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Under investigation or charged with a crime? Avoid social media

Family law attorneys have been telling their clients to stay away from social media during the divorce proceedings for many years now, since nothing is ever really as private as you believe. They warn their clients that their posts and pictures could come back to haunt them in courtroom battles for property or custody of their children.

It would only make sense, then, that criminal defense attorneys would provide the same cautions to their clients, especially since individuals under investigation by law enforcement or facing criminal charges often have much more at stake, including their freedom. Let's delve into how social media could impact your case.

The Fourth Amendment to the U.S. Constitution

The Constitution guarantees you the right to remain free from unreasonable and unlawful searches and seizures. If a large part of the litmus test for this right is whether you have an expectation of privacy under the circumstances, how does the Fourth Amendment apply to your social media account?

Well, it wouldn't be a leap of faith to believe that Benjamin Franklin, Thomas Jefferson and the other founding fathers of the nation did not consider computers, the internet and social media when they drafted the Bill of Rights. Even the U.S. Supreme Court did not include any shared information in the definition of privacy back in the 1960s and the 1970s when numerous cases tested the court's interpretation of the Fourth Amendment.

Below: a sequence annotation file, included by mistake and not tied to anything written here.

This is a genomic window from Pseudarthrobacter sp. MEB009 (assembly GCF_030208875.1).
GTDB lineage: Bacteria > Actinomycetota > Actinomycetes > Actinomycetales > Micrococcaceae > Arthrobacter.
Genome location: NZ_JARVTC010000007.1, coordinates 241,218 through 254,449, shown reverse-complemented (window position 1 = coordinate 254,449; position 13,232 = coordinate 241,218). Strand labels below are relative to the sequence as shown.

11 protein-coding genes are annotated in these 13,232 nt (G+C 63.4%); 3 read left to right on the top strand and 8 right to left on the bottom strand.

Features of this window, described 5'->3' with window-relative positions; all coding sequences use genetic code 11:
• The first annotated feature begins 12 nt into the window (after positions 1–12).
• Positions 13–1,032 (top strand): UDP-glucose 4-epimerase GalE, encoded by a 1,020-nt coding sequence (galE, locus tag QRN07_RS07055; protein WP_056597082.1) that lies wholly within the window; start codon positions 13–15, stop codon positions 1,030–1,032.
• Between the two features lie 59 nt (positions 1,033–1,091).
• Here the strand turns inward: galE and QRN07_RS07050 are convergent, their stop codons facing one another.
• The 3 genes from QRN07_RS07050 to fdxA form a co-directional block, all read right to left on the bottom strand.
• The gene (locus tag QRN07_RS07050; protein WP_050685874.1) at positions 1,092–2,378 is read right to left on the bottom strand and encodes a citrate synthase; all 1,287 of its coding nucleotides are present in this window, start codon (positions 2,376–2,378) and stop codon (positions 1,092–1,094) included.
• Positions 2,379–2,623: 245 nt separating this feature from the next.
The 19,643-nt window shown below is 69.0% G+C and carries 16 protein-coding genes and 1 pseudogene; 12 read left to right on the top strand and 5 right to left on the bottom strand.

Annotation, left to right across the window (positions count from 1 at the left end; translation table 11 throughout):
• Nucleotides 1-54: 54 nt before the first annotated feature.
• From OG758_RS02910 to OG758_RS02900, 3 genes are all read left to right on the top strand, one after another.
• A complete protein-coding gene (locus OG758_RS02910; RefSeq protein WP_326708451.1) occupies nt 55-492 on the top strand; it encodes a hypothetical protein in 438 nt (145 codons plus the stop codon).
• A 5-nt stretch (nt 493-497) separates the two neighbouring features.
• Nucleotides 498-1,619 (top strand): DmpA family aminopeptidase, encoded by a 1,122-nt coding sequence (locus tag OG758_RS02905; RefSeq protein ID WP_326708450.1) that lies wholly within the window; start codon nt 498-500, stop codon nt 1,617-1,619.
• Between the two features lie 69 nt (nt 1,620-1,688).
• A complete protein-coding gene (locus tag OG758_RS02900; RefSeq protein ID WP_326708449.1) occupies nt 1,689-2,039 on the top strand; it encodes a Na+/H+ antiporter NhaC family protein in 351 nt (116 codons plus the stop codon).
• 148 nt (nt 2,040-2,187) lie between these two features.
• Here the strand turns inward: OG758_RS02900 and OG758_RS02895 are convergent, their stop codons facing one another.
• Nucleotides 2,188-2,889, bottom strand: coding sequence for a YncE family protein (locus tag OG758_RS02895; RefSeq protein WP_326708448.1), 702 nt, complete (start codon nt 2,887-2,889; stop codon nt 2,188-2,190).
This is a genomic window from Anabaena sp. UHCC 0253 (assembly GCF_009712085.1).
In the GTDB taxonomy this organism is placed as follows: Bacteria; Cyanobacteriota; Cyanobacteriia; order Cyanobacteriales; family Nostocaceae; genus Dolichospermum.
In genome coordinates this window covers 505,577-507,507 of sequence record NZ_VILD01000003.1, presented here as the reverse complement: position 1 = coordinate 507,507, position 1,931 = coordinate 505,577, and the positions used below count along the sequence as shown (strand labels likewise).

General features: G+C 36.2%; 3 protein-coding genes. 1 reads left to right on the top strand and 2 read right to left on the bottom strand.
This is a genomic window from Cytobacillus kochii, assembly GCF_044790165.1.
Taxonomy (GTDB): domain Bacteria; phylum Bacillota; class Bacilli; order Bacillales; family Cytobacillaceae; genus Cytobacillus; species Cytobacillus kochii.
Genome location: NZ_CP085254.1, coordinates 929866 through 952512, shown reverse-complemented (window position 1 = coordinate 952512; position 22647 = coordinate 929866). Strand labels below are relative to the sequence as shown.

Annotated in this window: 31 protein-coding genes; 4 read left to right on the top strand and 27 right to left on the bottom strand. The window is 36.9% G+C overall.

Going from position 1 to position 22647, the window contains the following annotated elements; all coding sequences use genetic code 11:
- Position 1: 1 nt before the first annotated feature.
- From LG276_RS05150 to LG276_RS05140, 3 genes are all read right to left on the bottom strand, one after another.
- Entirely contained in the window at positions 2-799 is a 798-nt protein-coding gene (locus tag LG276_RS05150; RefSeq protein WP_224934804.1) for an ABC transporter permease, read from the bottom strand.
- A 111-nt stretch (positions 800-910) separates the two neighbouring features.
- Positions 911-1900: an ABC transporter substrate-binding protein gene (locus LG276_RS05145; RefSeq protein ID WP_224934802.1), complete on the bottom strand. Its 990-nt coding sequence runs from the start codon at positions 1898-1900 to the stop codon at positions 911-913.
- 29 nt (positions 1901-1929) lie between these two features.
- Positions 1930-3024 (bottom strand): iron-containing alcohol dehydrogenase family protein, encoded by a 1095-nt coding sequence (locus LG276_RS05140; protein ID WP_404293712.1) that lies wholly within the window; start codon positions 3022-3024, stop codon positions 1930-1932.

This means that privacy, when it comes to your Facebook, Twitter or Instagram accounts, may not be an entitlement to you. For this reason, avoiding social media during a criminal investigation and criminal proceedings seems like a good idea. The problem is that the law simply cannot keep up with the technological advances we all take advantage of every day.

Protecting your rights

Investigators may be able to obtain information from your social media accounts through legal means. If you fail to consider this possibility, you could inadvertently make your case more of a challenge than it needs to be. Perhaps you now understand why criminal defense attorneys are in agreement with family law attorneys when it comes to using social media when there is any sort of legal process in your present or your future. 

An attorney will work diligently to protect your rights, but it is up to you not to do anything to make that job even harder. From the moment you become aware of an investigation against you or police arrest you, ignore those notifications from your social media accounts and take a technological vacation -- at least until your situation experiences a full adjudication.

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